Director: José Padilha
Starring: Rosamund Pike, Daniel Brühl, Eddie Marsan, Ben Schnetzer, Lior Ashkenazi, Denis Ménochet . USA/UK. 1h 47m
I think this film was made with the idea that it would be considered as a critically acclaimed masterpiece but while it’s based on a tough hostage situation from 1976 It seems to be more determined to connect the horrific events with a dance routine than to give a clear and “entertaining” account, and while the dance is interesting it feels like a failed attempt to add some art house to an already downtrodden film that in hindsight is just a series of the depressing sight of actors struggling through dreadful material.
1976. A Flight From Israel To Paris Was Hijacked. What Happened Next Changed The Course Of History.
Based on the events of Operation Entebbe (https://en.wikipedia.org/wiki/Operation_Entebbe) which has been dramatised a number of times already, it seems that a new generation needs a reminds on the 1970’s terrorist events. Opening with a confusing but alluring contemporary dance set up, the film slowly unravels the build up of two German and two Palestinian terrorists who are quickly gathering intel, weapons and training to hijack a flight from Tel Aviv to Paris. The low key drama only begins to pick up once they arrive in Entebbe, Uganda and are welcomed by the deranged Idi Amin adeptly portrayed by Nonso Anozie. The couple from Germany, Wilfried Böse (Brühl) and Brigitte Kuhlmann (Pike) both founding members of the leftist terror organization Revolutionary Cells don’t really come across as genuine couple, both seem quite aloof of the other but this film isn’t about them and often strays away from fact and into some fiction to prove some points although after watching it a few times i’m still not really sure what they are.
While in Uganda they start splitting the passengers up and making requests for money and the freedom of their comrades. Meanwhile many miles away Eddie Marsan, done up to portray a cool and collective Shimon Peres, Lior Ashkenazi as then Prime minister Yitzhak Rabin and some other Israelis clash over the illustrious demands and eventually the negotiations begin to falter and a sudden plan B is initiated involving IDF commandos. It’s at this pivotal point that the pace finally livens up and the dance set is completed and it finally all fits into place but it still remains pretty confusing as to why this method was incorporated into something that could have been an impressive showdown like Munich (2005) or Carlos (2010)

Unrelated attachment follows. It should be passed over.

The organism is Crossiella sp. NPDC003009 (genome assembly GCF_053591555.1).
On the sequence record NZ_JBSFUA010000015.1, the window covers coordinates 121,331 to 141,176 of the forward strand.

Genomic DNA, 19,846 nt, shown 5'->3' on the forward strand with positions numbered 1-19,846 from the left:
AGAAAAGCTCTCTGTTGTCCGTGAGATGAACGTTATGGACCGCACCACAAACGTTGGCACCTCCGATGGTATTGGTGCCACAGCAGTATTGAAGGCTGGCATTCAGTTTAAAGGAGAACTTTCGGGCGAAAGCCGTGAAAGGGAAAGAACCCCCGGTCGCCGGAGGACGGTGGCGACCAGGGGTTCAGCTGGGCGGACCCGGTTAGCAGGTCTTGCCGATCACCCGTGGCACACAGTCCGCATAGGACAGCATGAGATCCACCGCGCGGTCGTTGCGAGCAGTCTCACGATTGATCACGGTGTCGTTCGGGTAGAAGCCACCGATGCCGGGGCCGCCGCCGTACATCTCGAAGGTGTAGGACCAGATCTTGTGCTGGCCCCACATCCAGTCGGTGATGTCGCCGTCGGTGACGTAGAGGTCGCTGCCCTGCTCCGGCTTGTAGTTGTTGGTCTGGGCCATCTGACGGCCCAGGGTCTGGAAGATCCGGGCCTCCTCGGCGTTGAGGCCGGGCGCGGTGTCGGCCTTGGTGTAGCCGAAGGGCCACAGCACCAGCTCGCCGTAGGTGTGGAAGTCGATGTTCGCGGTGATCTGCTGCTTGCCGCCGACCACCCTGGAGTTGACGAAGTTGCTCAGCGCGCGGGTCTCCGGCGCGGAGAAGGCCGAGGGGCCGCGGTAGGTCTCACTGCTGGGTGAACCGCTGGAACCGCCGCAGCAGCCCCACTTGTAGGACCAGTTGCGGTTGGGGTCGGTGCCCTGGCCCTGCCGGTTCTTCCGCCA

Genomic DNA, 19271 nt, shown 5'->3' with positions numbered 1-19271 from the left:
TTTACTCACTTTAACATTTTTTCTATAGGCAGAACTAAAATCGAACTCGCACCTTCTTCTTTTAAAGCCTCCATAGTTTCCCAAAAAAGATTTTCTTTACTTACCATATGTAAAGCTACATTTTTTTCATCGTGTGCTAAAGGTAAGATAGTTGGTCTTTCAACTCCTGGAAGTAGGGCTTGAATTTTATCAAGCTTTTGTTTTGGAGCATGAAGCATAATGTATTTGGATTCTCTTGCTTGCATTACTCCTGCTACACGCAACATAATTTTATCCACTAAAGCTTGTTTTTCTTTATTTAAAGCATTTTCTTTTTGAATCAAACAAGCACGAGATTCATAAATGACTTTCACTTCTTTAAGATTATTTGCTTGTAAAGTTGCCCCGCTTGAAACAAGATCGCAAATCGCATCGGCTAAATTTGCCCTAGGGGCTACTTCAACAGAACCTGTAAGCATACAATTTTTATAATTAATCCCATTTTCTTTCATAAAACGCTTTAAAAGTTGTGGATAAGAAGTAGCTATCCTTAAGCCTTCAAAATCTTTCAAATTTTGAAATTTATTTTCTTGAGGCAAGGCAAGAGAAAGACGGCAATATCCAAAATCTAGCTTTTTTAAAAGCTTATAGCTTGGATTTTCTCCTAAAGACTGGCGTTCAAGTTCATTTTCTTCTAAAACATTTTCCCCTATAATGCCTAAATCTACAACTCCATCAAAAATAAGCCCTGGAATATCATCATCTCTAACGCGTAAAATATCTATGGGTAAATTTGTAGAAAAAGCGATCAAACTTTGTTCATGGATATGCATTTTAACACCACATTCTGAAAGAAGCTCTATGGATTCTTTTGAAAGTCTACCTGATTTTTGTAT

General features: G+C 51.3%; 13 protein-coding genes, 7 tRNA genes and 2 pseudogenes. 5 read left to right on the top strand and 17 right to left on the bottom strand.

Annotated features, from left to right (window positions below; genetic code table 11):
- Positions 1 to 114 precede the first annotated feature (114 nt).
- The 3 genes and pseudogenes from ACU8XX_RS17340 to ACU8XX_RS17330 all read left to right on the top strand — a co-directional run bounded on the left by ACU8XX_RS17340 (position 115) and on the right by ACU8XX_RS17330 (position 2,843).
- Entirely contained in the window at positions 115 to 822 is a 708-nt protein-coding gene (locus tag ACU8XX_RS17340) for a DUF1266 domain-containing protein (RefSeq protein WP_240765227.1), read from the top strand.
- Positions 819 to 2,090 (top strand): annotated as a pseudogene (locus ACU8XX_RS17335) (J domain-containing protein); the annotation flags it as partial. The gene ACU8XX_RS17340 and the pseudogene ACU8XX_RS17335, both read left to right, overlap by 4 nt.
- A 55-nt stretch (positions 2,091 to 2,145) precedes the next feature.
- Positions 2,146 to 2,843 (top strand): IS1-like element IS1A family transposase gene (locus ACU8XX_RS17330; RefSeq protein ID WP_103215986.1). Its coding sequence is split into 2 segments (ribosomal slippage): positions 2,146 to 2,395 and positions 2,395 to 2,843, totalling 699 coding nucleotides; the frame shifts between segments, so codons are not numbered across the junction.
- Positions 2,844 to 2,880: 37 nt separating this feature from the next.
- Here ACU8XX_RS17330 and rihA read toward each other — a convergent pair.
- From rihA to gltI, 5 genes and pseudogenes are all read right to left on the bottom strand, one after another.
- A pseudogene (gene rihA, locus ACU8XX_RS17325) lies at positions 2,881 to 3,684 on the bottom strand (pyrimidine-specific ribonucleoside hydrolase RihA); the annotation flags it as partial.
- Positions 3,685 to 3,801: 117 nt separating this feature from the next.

Everybody, this is a hijack situation. Nobody move!
Entebbe tries to be a thriller along with attempting to represent the human lives put at risk in risky hijacking but it tries to hard and missed the mark and sinks. Occasionally a hostage would spark up conversation, there’s one mood changing moment when an elderly Jewish woman reminisces on being separated before and Wilfried Böse looks reflecting on the events he’s created and how different they seem to be from his original target, but as nothing happens for many days the hijackers start to fall apart mentally, with Brigitte making a dead phone call to her father just to clear her head, it’s easy see this as a huge failed attempt which cost a lot of lives in the process.
Considering the worldwide talent involved this could have been so much better but it felt half powered all the way through, at first I really liked the idea of combining the artistic with history but I feel for this particular project to really get off the ground it could have done with more history, a touch more of Idi and less prancing, but sadly the brief touches of power and sentiment fade into a mush of pointless wishy washy drama.
Related: Munich (2005), Carlos (2010), Operation Thunderbolt (1977)
Lists: Hostage Films, Historical thrillers,
Spotlight: Rosamund Pike, Daniel Brühl, Eddie Marsan,
Article: How accurate to historical movies have to be?